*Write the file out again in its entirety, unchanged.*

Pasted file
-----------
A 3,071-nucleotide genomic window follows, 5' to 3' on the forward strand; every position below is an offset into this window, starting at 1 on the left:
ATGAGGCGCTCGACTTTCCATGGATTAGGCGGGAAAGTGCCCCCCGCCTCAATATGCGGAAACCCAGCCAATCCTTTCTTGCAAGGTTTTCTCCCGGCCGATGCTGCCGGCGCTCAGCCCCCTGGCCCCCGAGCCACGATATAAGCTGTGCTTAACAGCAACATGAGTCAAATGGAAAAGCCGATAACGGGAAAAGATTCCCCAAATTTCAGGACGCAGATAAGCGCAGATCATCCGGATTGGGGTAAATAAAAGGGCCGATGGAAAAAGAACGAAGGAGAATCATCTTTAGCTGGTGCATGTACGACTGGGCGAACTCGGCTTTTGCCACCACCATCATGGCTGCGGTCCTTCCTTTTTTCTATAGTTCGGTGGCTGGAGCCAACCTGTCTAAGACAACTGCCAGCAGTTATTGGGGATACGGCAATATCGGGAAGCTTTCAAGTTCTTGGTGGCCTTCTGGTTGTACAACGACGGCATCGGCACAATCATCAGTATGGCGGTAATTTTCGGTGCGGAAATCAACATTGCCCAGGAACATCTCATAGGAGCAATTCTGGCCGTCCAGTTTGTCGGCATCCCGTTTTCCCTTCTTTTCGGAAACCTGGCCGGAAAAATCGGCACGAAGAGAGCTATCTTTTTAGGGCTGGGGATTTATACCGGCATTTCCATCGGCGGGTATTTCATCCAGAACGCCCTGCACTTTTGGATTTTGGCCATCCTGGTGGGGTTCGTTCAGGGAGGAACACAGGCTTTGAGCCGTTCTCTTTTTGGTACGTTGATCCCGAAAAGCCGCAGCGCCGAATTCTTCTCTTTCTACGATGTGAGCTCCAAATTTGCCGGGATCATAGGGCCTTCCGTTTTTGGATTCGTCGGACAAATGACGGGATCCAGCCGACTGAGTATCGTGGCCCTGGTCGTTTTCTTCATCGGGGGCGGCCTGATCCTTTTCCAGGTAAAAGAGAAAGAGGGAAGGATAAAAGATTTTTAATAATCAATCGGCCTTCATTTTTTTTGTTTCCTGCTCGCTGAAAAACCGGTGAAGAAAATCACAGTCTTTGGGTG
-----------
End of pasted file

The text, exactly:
A 3,071-nucleotide genomic window follows, 5' to 3' on the forward strand; every position below is an offset into this window, starting at 1 on the left:
ATGAGGCGCTCGACTTTCCATGGATTAGGCGGGAAAGTGCCCCCCGCCTCAATATGCGGAAACCCAGCCAATCCTTTCTTGCAAGGTTTTCTCCCGGCCGATGCTGCCGGCGCTCAGCCCCCTGGCCCCCGAGCCACGATATAAGCTGTGCTTAACAGCAACATGAGTCAAATGGAAAAGCCGATAACGGGAAAAGATTCCCCAAATTTCAGGACGCAGATAAGCGCAGATCATCCGGATTGGGGTAAATAAAAGGGCCGATGGAAAAAGAACGAAGGAGAATCATCTTTAGCTGGTGCATGTACGACTGGGCGAACTCGGCTTTTGCCACCACCATCATGGCTGCGGTCCTTCCTTTTTTCTATAGTTCGGTGGCTGGAGCCAACCTGTCTAAGACAACTGCCAGCAGTTATTGGGGATACGGCAATATCGGGAAGCTTTCAAGTTCTTGGTGGCCTTCTGGTTGTACAACGACGGCATCGGCACAATCATCAGTATGGCGGTAATTTTCGGTGCGGAAATCAACATTGCCCAGGAACATCTCATAGGAGCAATTCTGGCCGTCCAGTTTGTCGGCATCCCGTTTTCCCTTCTTTTCGGAAACCTGGCCGGAAAAATCGGCACGAAGAGAGCTATCTTTTTAGGGCTGGGGATTTATACCGGCATTTCCATCGGCGGGTATTTCATCCAGAACGCCCTGCACTTTTGGATTTTGGCCATCCTGGTGGGGTTCGTTCAGGGAGGAACACAGGCTTTGAGCCGTTCTCTTTTTGGTACGTTGATCCCGAAAAGCCGCAGCGCCGAATTCTTCTCTTTCTACGATGTGAGCTCCAAATTTGCCGGGATCATAGGGCCTTCCGTTTTTGGATTCGTCGGACAAATGACGGGATCCAGCCGACTGAGTATCGTGGCCCTGGTCGTTTTCTTCATCGGGGGCGGCCTGATCCTTTTCCAGGTAAAAGAGAAAGAGGGAAGGATAAAAGATTTTTAATAATCAATCGGCCTTCATTTTTTTTGTTTCCTGCTCGCTGAAAAACCGGTGAAGAAAATCACAGTCTTTGGGTG